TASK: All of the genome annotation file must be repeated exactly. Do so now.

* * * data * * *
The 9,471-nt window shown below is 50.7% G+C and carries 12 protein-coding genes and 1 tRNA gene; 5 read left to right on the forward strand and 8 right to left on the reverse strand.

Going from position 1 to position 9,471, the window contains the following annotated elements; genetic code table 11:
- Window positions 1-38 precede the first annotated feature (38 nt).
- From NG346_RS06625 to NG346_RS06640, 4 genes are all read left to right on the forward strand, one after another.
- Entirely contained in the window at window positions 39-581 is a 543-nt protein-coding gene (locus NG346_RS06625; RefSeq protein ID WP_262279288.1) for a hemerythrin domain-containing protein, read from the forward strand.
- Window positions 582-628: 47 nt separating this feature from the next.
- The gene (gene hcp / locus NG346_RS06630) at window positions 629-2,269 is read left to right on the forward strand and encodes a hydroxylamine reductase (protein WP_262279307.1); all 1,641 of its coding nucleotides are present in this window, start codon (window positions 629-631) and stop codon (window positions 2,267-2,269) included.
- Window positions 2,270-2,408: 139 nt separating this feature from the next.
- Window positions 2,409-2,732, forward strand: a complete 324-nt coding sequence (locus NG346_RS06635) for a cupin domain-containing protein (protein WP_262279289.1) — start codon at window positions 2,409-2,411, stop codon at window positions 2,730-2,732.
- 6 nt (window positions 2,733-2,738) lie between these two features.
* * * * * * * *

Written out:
The 9,471-nt window shown below is 50.7% G+C and carries 12 protein-coding genes and 1 tRNA gene; 5 read left to right on the forward strand and 8 right to left on the reverse strand.

Going from position 1 to position 9,471, the window contains the following annotated elements; genetic code table 11:
- Window positions 1-38 precede the first annotated feature (38 nt).
- From NG346_RS06625 to NG346_RS06640, 4 genes are all read left to right on the forward strand, one after another.
- Entirely contained in the window at window positions 39-581 is a 543-nt protein-coding gene (locus NG346_RS06625; RefSeq protein ID WP_262279288.1) for a hemerythrin domain-containing protein, read from the forward strand.
- Window positions 582-628: 47 nt separating this feature from the next.
- The gene (gene hcp / locus NG346_RS06630) at window positions 629-2,269 is read left to right on the forward strand and encodes a hydroxylamine reductase (protein WP_262279307.1); all 1,641 of its coding nucleotides are present in this window, start codon (window positions 629-631) and stop codon (window positions 2,267-2,269) included.
- Window positions 2,270-2,408: 139 nt separating this feature from the next.
- Window positions 2,409-2,732, forward strand: a complete 324-nt coding sequence (locus NG346_RS06635) for a cupin domain-containing protein (protein WP_262279289.1) — start codon at window positions 2,409-2,411, stop codon at window positions 2,730-2,732.
- 6 nt (window positions 2,733-2,738) lie between these two features.